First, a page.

February 6, 2021
Reston, VA—A combination of radionuclide therapy and immunotherapy has proven successful in slowing the progression of prostate cancer and increasing survival time, according to new research published in the February issue of The Journal of Nuclear Medicine. The results of the murine study indicate that radionuclide therapy promotes prostate cancer immunogenicity, provoking a cellular response that makes the tumors more receptive to immunotherapy.
“Prostate cancer is generally viewed as an immunological cold cancer in which immunotherapies only have moderate success,” said Katharina Lückerath, PhD, assistant professor of preclinical theranostics at the University of California Los Angeles in California. “Increasing prostate cancer immunogenicity with prostate-specific membrane antigen (PSMA) radionuclide therapy, however, might render immunotherapies more successful. In our research we sought to exploit this effect by combining radionuclide therapy with immunotherapy in a mouse model of prostate cancer.”
In the study, mice bearing prostate cancer tumors received one of four treatments: an isotope control antibody, 225Ac-PSMA617 radionuclide therapy, an anti-PD-1 antibody or both 225Ac-PSMA617 radionuclide therapy and an anti-PD-1 antibody. Therapeutic efficacy was assessed by measuring tumor volume (with computed tomography), time to progression and survival.
While 225Ac-PSMA617 radionuclide therapy and PD-1 blockade alone tended to prolong time to progression as compared to the isotope control (30 days and 33.5 days, respectively, versus 25 days), combining 225Ac-PSMA617 radionuclide therapy and PD-1 blockade significantly improved time to progression (47.5 days). Survival time also increased greatly for the joint therapeutic approach (51.5 days) when compared to225Ac-PSMA617 radionuclide therapy (32 days), anti-PD-1 (37 days) and the control (28 days).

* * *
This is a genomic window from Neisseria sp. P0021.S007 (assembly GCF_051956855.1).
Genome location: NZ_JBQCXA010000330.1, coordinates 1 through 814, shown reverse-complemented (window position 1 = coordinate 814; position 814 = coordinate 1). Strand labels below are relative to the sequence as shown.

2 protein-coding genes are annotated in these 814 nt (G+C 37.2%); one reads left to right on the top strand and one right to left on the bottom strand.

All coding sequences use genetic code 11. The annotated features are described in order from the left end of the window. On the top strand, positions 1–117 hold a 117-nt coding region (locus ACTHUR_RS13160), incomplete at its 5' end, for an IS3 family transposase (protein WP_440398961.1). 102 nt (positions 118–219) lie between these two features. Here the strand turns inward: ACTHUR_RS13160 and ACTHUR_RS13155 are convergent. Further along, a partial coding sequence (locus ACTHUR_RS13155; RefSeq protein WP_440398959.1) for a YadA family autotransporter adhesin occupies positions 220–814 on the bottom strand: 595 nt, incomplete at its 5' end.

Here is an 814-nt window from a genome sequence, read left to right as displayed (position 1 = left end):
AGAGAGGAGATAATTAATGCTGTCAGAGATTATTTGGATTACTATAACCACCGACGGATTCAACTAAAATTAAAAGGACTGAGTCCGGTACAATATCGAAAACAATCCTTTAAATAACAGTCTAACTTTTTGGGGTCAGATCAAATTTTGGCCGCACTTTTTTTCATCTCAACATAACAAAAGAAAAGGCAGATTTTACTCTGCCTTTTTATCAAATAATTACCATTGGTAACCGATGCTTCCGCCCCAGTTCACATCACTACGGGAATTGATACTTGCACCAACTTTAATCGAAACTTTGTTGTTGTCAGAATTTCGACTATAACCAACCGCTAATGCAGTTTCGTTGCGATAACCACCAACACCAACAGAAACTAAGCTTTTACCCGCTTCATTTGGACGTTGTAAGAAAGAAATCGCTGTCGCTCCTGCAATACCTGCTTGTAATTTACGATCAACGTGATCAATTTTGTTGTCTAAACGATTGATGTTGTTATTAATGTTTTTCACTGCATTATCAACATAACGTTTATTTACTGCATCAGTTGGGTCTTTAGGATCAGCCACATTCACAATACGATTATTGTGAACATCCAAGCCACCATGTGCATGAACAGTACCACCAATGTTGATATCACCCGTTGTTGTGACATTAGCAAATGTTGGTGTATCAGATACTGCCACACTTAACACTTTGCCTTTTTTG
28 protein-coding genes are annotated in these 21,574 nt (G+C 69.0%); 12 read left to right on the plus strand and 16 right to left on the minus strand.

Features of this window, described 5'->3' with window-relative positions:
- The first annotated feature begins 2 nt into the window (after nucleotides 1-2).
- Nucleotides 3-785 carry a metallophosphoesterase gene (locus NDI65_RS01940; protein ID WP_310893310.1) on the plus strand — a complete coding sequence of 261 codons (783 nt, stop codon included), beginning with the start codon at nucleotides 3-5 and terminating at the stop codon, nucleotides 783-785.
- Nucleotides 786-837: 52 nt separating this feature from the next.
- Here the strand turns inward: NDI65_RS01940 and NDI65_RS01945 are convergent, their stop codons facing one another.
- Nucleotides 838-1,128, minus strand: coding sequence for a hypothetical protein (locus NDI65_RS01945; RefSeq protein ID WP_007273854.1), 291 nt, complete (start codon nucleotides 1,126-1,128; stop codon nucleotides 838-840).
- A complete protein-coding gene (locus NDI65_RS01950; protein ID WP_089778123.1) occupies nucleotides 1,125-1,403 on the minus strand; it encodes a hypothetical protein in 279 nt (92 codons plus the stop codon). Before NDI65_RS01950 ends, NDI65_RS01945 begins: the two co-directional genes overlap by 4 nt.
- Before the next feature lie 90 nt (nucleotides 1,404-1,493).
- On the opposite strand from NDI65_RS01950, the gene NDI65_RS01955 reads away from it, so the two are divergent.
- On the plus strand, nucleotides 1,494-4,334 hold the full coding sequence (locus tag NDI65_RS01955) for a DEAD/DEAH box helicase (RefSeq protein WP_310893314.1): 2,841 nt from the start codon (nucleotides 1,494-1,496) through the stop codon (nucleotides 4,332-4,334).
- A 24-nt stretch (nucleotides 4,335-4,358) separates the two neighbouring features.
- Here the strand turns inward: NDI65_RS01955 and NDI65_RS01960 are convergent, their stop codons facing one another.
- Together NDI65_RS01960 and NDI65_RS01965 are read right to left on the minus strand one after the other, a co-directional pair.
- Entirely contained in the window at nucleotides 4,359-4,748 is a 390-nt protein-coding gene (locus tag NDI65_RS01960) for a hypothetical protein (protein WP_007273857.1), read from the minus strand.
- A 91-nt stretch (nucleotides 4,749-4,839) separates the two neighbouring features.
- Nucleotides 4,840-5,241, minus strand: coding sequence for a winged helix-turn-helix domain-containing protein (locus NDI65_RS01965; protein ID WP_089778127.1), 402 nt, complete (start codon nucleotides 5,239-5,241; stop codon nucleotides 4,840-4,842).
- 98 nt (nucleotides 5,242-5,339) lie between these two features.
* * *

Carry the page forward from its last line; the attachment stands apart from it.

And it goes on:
“These findings suggest that radionuclide therapy may have a profound impact on the tumor immune microenvironment that can facilitate immunotherapies in prostate cancer,” noted Lückerath. “Radionuclide therapy and immunotherapy combinations are promising therapeutic options for prostate cancer patients, and the data reported in our study support the clinical translation of radionuclide therapy–immunotherapy combination regimens.”
In addition to this study, recently launched clinical trials for prostate cancer treatment and new tracers developed to image immune responses underscore the high interest in exploring immunity using molecular imaging and in combining radionuclide therapy with immunotherapy. According to Lückerath, these initiatives might expand the scope of nuclear medicine to immunology and strengthen nuclear medicine’s ability to offer powerful and versatile treatment options.
|Figure: Radionuclide therapy and immune checkpoint blockade synergistically prolong survival in a mouse model of prostate cancer.|
The authors of “Immune-Checkpoint Blockade Enhances 225Ac-PSMA617 Efficacy in a Mouse Model of Prostate Cancer” include Johannes Czernin, Kyle Current, Christine E. Mona, Lea Nyiranshuti, Firas Hikmat, Caius G. Radu and Katharina Lückerath, Department of Molecular and Medical Pharmacology, David Geffen School of Medicine, UCLA, Los Angeles, California.
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